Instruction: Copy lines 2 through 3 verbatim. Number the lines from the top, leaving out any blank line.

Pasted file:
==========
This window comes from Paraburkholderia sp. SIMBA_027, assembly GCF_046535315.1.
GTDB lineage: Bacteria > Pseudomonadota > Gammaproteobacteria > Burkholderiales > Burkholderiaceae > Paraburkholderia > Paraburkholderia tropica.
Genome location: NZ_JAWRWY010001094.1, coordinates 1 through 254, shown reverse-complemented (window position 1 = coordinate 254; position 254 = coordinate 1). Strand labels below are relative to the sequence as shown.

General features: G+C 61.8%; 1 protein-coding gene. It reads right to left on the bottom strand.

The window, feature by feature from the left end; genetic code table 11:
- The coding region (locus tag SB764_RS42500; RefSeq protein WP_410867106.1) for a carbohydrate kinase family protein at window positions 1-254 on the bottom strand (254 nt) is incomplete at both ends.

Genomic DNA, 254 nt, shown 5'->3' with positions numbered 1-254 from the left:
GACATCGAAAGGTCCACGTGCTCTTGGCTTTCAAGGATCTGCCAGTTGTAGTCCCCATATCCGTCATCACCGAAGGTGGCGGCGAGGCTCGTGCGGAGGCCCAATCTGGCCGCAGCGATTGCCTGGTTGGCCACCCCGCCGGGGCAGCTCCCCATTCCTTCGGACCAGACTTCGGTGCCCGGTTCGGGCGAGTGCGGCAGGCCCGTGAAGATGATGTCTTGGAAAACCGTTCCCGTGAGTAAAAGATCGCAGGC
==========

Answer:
GTDB lineage: Bacteria > Pseudomonadota > Gammaproteobacteria > Burkholderiales > Burkholderiaceae > Paraburkholderia > Paraburkholderia tropica.
Genome location: NZ_JAWRWY010001094.1, coordinates 1 through 254, shown reverse-complemented (window position 1 = coordinate 254; position 254 = coordinate 1). Strand labels below are relative to the sequence as shown.